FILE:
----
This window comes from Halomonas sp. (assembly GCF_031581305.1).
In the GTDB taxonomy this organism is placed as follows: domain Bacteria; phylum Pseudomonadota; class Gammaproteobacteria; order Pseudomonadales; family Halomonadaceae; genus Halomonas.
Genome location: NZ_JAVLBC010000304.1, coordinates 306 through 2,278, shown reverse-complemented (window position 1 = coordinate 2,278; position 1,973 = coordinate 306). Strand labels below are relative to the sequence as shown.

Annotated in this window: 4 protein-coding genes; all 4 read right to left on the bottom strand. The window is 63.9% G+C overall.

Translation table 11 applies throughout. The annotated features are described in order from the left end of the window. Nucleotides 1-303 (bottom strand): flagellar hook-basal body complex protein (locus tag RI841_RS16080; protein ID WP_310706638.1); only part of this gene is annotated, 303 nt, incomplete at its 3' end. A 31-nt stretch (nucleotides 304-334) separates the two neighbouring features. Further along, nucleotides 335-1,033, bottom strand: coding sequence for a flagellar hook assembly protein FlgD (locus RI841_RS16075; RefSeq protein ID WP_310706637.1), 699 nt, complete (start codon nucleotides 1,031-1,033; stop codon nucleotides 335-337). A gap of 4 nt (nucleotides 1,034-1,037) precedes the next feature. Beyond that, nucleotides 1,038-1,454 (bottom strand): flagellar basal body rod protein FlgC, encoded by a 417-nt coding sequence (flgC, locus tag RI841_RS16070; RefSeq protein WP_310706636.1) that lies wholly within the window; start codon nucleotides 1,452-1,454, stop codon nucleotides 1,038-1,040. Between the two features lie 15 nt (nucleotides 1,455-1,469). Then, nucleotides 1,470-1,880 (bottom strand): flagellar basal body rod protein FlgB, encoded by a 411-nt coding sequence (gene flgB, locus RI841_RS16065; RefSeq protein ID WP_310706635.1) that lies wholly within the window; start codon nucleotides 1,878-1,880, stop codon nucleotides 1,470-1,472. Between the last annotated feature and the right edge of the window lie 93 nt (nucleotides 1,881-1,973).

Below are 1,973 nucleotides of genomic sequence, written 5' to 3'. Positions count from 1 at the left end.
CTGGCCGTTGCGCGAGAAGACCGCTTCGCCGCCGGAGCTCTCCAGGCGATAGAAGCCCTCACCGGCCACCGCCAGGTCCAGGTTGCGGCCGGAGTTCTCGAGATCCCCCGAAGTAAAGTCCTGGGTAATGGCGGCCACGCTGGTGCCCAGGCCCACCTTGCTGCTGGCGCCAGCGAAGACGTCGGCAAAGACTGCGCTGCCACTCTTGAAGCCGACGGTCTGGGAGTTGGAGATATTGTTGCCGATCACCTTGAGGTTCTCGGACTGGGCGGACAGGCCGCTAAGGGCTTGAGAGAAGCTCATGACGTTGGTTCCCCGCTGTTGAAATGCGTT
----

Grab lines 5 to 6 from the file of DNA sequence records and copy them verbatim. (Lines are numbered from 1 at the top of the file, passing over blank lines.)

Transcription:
Translation table 11 applies throughout. The annotated features are described in order from the left end of the window. Nucleotides 1-303 (bottom strand): flagellar hook-basal body complex protein (locus tag RI841_RS16080; protein ID WP_310706638.1); only part of this gene is annotated, 303 nt, incomplete at its 3' end. A 31-nt stretch (nucleotides 304-334) separates the two neighbouring features. Further along, nucleotides 335-1,033, bottom strand: coding sequence for a flagellar hook assembly protein FlgD (locus RI841_RS16075; RefSeq protein ID WP_310706637.1), 699 nt, complete (start codon nucleotides 1,031-1,033; stop codon nucleotides 335-337). A gap of 4 nt (nucleotides 1,034-1,037) precedes the next feature. Beyond that, nucleotides 1,038-1,454 (bottom strand): flagellar basal body rod protein FlgC, encoded by a 417-nt coding sequence (flgC, locus tag RI841_RS16070; RefSeq protein WP_310706636.1) that lies wholly within the window; start codon nucleotides 1,452-1,454, stop codon nucleotides 1,038-1,040. Between the two features lie 15 nt (nucleotides 1,455-1,469). Then, nucleotides 1,470-1,880 (bottom strand): flagellar basal body rod protein FlgB, encoded by a 411-nt coding sequence (gene flgB, locus RI841_RS16065; RefSeq protein ID WP_310706635.1) that lies wholly within the window; start codon nucleotides 1,878-1,880, stop codon nucleotides 1,470-1,472. Between the last annotated feature and the right edge of the window lie 93 nt (nucleotides 1,881-1,973).

Below are 1,973 nucleotides of genomic sequence, written 5' to 3'. Positions count from 1 at the left end.